We've got another handy tool in the making. Our Advertiser Carbon Index (ACI) (figure 2). This responds to a question many agencies and media platforms, not just in our working group, are asking:
Given we are in a climate emergency, who should we be working with?
We've produced a set of 9 critical questions to assess an advertiser’s performance. The questions probe current plans and actions and are designed to help us tease out their commitments to reducing their consumption-related emissions. Helpfully, each organisation will receive a score to quickly see its climate impact.
Figure 2: Questions for the Advertised Carbon Index (ACI)
Completing this for the top 100 UK advertisers by spend will allow us to rank advertisers on the Index. This pioneering work will be published later this year and will help agencies and media owners be more choiceful about who they work with, ensuring they are working with organisations who are as committed as they are in making a climate transition.
The energy and variety of the companies in the Working Group demonstrate pan-industry desire for organisations to take full responsibility for their climate impact.
4. The industry needs to act as one
The leading organisations in the Working Group only represent part of the industry, yet, a whole industry response is necessary. The steep reduction in Advertised Emissions that is required by 2030 mirrors the latest recommendations from the UK’s House of Lords. Their October 2022 report stated 32% of the UK’s legally required emissions reductions, by 2035, need to come from consumer behaviour change.
Shaping consumer behaviour is our bread and butter, but the industry is competitive. If one agency or media owner chose not to work with a carbon-intensive brand that move would likely be undermined by another snapping up the work. Accepting this current truth offers the opportunity for radical leadership:
What if the industry came together and actively encouraged the government to ban advertising for carbon-intensive categories (like cars, flying and red meat)?
This is the level of bold industry-wide leadership that is needed to deliver the level of societal change that is required. Such an act of unexpected responsibility from the UK industry would:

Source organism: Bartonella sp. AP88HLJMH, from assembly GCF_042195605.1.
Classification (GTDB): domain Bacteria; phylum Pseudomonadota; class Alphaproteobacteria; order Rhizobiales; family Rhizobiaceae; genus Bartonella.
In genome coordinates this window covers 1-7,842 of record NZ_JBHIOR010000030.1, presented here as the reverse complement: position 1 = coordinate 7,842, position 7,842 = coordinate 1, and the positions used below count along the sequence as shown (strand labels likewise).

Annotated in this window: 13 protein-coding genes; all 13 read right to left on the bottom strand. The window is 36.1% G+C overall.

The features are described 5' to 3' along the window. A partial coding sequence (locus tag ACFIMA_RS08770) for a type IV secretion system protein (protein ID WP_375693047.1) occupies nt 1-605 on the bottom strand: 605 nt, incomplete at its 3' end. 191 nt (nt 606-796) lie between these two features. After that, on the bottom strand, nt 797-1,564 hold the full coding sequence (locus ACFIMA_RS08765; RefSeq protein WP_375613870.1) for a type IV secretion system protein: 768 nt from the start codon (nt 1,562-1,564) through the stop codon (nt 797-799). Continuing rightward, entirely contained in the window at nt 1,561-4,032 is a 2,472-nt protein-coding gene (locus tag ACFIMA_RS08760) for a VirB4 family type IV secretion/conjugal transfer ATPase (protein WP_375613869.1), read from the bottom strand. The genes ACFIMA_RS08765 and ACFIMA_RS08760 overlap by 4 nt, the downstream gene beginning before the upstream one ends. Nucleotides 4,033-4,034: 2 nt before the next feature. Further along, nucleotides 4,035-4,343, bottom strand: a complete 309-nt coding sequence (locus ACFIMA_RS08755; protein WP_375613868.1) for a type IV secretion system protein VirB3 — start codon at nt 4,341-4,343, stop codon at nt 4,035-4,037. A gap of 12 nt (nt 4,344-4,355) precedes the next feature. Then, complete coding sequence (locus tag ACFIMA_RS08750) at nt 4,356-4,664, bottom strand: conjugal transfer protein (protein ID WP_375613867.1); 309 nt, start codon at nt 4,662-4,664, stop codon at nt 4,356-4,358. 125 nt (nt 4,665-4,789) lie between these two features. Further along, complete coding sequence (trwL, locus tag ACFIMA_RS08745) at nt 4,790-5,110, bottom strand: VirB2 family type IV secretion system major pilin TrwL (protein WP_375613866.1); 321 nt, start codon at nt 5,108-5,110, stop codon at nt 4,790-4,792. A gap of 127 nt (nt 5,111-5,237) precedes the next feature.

- Be a powerful signal to a growing number of clients who are fully committed to net zero emissions
- Demonstrate UK climate leadership on the global stage
- Increase trust in advertising in society
- Enable the industry to better compete in the war for talent
5. We can diversify away from unsustainable consumption
Understanding the likely shortfall in revenue this would cause, the report offers a way to achieve growth through diversification. Based on an unlikely example from BP (see below), we invite brands, agencies and media owners to consider how they might decouple their skills from the current outcome (driving unsustainable consumption). Can they use their creativity to generate a new business model that enables them to use their skills in service of an alternative outcome: one that leads to a thriving sustainable business and future for all?
The concept of Advertised Emissions offers the advertising industry the opportunity to take full responsibility for its climate impact. It is a concept that is gaining momentum within the industry and the world’s leading climate bodies. It’s a concept which is unavoidable for any organisation looking to respond fully and honestly to the evolving climate emergency. As a Strategy Director at a leading advertising agency said “it’s inevitable”.
To download the full report visit: https://www.purposedisruptors.org/advertised-emissions.